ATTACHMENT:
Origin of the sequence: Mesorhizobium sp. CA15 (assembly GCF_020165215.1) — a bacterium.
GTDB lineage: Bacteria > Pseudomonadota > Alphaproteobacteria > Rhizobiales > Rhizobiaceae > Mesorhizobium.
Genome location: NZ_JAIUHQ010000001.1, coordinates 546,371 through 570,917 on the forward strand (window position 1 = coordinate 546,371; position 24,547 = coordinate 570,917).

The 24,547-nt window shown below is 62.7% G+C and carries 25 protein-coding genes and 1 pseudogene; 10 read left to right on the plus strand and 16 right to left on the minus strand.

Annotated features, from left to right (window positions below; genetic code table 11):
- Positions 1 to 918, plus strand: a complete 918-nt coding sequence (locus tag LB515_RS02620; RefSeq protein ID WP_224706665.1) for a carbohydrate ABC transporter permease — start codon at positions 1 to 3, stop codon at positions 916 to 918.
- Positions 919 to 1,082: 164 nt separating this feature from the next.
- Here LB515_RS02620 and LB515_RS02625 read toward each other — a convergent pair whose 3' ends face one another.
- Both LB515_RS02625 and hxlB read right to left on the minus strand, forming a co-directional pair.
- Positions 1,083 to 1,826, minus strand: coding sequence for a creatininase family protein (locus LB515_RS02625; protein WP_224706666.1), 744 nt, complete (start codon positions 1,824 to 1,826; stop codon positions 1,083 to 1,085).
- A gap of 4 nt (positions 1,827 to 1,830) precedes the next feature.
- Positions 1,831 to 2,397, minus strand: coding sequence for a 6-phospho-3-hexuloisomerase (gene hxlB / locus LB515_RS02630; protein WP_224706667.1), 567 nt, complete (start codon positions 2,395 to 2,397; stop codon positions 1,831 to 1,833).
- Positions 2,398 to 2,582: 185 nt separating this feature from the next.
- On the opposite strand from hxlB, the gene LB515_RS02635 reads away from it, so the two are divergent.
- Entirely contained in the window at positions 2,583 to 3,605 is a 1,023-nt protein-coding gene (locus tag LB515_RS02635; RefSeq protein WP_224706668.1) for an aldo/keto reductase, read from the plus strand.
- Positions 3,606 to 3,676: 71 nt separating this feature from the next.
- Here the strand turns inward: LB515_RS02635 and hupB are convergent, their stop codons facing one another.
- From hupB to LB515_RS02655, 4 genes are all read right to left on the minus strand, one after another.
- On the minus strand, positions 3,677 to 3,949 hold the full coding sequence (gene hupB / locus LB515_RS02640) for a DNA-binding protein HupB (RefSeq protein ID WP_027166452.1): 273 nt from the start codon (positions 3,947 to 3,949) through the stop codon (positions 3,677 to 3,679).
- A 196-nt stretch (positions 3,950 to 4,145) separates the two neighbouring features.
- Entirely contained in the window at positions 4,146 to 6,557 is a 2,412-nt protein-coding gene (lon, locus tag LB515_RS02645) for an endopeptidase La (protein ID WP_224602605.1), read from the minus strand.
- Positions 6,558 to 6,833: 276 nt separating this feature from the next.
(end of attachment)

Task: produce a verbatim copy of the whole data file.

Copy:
Origin of the sequence: Mesorhizobium sp. CA15 (assembly GCF_020165215.1) — a bacterium.
GTDB lineage: Bacteria > Pseudomonadota > Alphaproteobacteria > Rhizobiales > Rhizobiaceae > Mesorhizobium.
Genome location: NZ_JAIUHQ010000001.1, coordinates 546,371 through 570,917 on the forward strand (window position 1 = coordinate 546,371; position 24,547 = coordinate 570,917).

The 24,547-nt window shown below is 62.7% G+C and carries 25 protein-coding genes and 1 pseudogene; 10 read left to right on the plus strand and 16 right to left on the minus strand.

Annotated features, from left to right (window positions below; genetic code table 11):
- Positions 1 to 918, plus strand: a complete 918-nt coding sequence (locus tag LB515_RS02620; RefSeq protein ID WP_224706665.1) for a carbohydrate ABC transporter permease — start codon at positions 1 to 3, stop codon at positions 916 to 918.
- Positions 919 to 1,082: 164 nt separating this feature from the next.
- Here LB515_RS02620 and LB515_RS02625 read toward each other — a convergent pair whose 3' ends face one another.
- Both LB515_RS02625 and hxlB read right to left on the minus strand, forming a co-directional pair.
- Positions 1,083 to 1,826, minus strand: coding sequence for a creatininase family protein (locus LB515_RS02625; protein WP_224706666.1), 744 nt, complete (start codon positions 1,824 to 1,826; stop codon positions 1,083 to 1,085).
- A gap of 4 nt (positions 1,827 to 1,830) precedes the next feature.
- Positions 1,831 to 2,397, minus strand: coding sequence for a 6-phospho-3-hexuloisomerase (gene hxlB / locus LB515_RS02630; protein WP_224706667.1), 567 nt, complete (start codon positions 2,395 to 2,397; stop codon positions 1,831 to 1,833).
- Positions 2,398 to 2,582: 185 nt separating this feature from the next.
- On the opposite strand from hxlB, the gene LB515_RS02635 reads away from it, so the two are divergent.
- Entirely contained in the window at positions 2,583 to 3,605 is a 1,023-nt protein-coding gene (locus tag LB515_RS02635; RefSeq protein WP_224706668.1) for an aldo/keto reductase, read from the plus strand.
- Positions 3,606 to 3,676: 71 nt separating this feature from the next.
- Here the strand turns inward: LB515_RS02635 and hupB are convergent, their stop codons facing one another.
- From hupB to LB515_RS02655, 4 genes are all read right to left on the minus strand, one after another.
- On the minus strand, positions 3,677 to 3,949 hold the full coding sequence (gene hupB / locus LB515_RS02640) for a DNA-binding protein HupB (RefSeq protein ID WP_027166452.1): 273 nt from the start codon (positions 3,947 to 3,949) through the stop codon (positions 3,677 to 3,679).
- A 196-nt stretch (positions 3,950 to 4,145) separates the two neighbouring features.
- Entirely contained in the window at positions 4,146 to 6,557 is a 2,412-nt protein-coding gene (lon, locus tag LB515_RS02645) for an endopeptidase La (protein ID WP_224602605.1), read from the minus strand.
- Positions 6,558 to 6,833: 276 nt separating this feature from the next.